2.2. Diabetes Induction

Diabetes was induced in rats by a single intra-peritoneal injection of freshly prepared alloxan solution in normal saline at a dose of 180 mg/kg body weight [7] . Adult male Wistar rats (180 ± 15 g) obtained from the Central Pharmacy Tunisia, were used. Diabetes was induced after 5 days and it was confirmed by the presence of glucosuria.

2.3. Animals and Treatment

Adult male Wistar rats, with body weight of 165 - 195 g, were used in this study. The animals were kept in an environmentally controlled breeding room (temperature: 20˚C ± 2˚C, humidity: 60% ± 5%, 12 h dark/light cycle). All rats had access to a standard laboratory diet (SICO, Sfax, Tunisia) and fasted overnight before blood and tissue collection. The handling of the animals was approved by the local Ethical Committee for the care and use of laboratory animals. The rats were divided into 3 groups consisting of 10 ones each. Group Control (normal control) consisted of normal rats. Group Diabetic served as positive control (diabetic control) and group Oleuropein which received 16 mg/kg of body weight of oleuropein occurring in the olive leaves extract which was dissolved in drinking water. The duration of the treatment was 4 weeks. At the end of the experimental period, the rats were killed by decapitation. Organ were removed and rinsed with physiological saline solution. All samples were stored at −80˚C until analysis.

2.4. Heart Catalase Activity

Catalase (CAT) activity was evaluated in heart tissue. The preparation of the enzyme source fraction was as follows. One gram of heart tissue was homogenized in 10 mL of KCl (1.15%) and centrifuged at 7740 g for 15 min. The supernatants were removed and stored at −80˚C for analysis. The protein content in supernatant was measured according to the method of Bradford [8] using bovine serum albumin as standard. CAT activity was measured using the method of Regoli and Principato [9] . Briefly, 20 μL of the supernatant was added to a cuvette containing 780 μL of a 50 M potassium phosphate buffer (pH 7.4), and then the reaction was initiated by adding 200 μL of 500 mM H2O2 to make a final volume of 1.0 mL at 25˚C. The decomposition rate of H2O2 was measured at 240 nm for 1 min on a spectrophotometer. A molar extinction coefficient of 0.0041 mM−1∙cm−1 was used to determine the CAT activity. The activity was defined as the micromoles of H2O2 decrease per milligram of protein per minute.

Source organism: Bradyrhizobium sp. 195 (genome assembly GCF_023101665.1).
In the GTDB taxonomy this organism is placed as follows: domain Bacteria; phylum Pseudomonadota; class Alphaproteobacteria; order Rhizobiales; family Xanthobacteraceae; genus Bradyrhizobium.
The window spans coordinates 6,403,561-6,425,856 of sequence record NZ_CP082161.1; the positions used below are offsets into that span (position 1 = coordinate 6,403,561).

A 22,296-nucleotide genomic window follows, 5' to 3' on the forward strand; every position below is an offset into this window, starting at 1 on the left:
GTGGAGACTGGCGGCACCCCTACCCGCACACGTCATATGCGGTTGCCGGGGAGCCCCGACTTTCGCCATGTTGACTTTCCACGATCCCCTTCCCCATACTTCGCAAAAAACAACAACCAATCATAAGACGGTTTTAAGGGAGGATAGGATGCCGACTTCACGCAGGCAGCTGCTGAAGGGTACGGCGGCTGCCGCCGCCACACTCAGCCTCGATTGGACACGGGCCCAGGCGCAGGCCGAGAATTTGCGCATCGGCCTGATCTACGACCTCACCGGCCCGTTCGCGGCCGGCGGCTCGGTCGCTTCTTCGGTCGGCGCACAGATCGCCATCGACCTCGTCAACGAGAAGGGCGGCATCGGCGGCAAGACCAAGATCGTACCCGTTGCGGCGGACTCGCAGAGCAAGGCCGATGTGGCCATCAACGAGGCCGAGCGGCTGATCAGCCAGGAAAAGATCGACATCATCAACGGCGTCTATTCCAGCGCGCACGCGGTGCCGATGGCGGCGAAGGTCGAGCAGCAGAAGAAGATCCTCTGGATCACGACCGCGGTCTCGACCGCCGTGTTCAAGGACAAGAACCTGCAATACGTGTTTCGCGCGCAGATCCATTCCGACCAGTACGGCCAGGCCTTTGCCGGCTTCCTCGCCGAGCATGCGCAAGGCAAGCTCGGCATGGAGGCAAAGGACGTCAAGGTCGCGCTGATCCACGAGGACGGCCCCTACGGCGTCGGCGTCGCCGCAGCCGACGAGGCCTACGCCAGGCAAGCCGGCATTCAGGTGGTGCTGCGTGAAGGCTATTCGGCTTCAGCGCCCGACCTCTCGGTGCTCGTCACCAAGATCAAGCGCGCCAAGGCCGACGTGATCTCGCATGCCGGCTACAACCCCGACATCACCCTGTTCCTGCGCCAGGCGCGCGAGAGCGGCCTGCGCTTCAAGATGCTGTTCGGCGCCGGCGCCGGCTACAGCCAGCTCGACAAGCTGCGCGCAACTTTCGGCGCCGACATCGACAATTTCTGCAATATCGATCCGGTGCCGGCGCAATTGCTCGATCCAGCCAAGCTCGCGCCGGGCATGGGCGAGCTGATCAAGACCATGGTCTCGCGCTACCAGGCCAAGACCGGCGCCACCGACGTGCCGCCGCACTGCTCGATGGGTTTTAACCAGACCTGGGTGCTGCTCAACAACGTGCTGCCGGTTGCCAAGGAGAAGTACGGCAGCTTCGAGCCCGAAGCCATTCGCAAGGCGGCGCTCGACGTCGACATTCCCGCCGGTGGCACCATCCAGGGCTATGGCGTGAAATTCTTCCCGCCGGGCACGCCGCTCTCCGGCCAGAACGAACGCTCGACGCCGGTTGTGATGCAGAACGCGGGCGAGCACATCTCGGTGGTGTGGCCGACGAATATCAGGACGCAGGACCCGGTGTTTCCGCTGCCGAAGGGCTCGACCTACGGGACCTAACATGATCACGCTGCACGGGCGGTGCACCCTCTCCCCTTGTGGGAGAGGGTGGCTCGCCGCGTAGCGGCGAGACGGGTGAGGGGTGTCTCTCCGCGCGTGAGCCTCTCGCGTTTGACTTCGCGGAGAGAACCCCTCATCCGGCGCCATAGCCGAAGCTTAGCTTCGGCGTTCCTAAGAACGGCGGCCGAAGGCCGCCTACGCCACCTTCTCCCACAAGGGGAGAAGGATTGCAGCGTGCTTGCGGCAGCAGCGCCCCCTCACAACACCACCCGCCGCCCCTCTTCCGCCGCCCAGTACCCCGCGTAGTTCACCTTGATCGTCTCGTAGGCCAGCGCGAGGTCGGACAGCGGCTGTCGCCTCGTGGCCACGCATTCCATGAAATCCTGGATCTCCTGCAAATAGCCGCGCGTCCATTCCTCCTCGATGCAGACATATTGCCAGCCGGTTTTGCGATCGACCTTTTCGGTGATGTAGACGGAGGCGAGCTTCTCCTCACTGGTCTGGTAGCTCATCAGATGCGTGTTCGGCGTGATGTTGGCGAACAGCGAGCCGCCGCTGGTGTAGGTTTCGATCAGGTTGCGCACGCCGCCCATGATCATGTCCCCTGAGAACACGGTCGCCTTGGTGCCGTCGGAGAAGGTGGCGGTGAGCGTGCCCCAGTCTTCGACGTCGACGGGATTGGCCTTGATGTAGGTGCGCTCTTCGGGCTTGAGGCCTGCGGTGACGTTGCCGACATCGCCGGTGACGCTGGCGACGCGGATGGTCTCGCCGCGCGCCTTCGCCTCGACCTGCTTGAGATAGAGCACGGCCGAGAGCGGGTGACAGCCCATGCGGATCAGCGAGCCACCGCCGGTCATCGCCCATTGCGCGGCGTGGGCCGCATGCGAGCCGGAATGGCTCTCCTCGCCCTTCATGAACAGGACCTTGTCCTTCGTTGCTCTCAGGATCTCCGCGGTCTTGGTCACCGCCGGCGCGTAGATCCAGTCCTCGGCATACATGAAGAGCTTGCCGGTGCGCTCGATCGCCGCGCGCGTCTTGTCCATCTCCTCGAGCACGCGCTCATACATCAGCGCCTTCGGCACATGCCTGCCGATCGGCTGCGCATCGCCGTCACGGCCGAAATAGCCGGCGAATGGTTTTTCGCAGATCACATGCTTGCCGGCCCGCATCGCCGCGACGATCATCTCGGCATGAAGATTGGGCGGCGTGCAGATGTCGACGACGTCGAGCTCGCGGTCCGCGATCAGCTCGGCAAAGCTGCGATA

2.5. Thiobarbituric Acid-Reactive Substances (TBARS) Assay

TBARS are the marker of lipid peroxidation. Their concentration was measured referring to Park et al. [10] assay. Briefly, 200 μL of a 10% (w/v) solution of the tissue homogenate was mixed with 600 μL of distilled H2O and 200 μL of 8.1% (w/v) SDS, and then incubated at room temperature for 5 min. The reaction mixture was heated at 95˚C for 1 h after the addition of 1.5 mL of 20% acetic acid (pH 3.5) and 1.5 mL of 0.8% (w/v) TBA. Later, the mixture had cooled and 1.0 mL of distilled water and 5.0 mL of a butanol/pyridine (15:1) solution were added under agitation using a vortex. This solution was centrifuged at 1935 g for 15 min, and the resulting coloured layer was measured at 532 nm. The concentrations were determined using a malondialdehyde (MDA) standard curve.

2.6. Histopathological Study

The tissue samples in 10% buffered formalin were sliced to approximately 1 cm thick, and placed into the cassettes. Then, the cassettes are placed in a tissue processor machine, which comprise of dehydration with alcohol, clearing with xylene and wax, and impregnating process automatically overnight (14 hours). The cassettes were embedded in molten paraffin, which later cooled down to formed blocks of paraffin. Each block was trimmed then sectioned about 5 μm by using a microtome. Hematoxylin and Eosin (H & E) dye, which mounted with DPX for microscopic observations.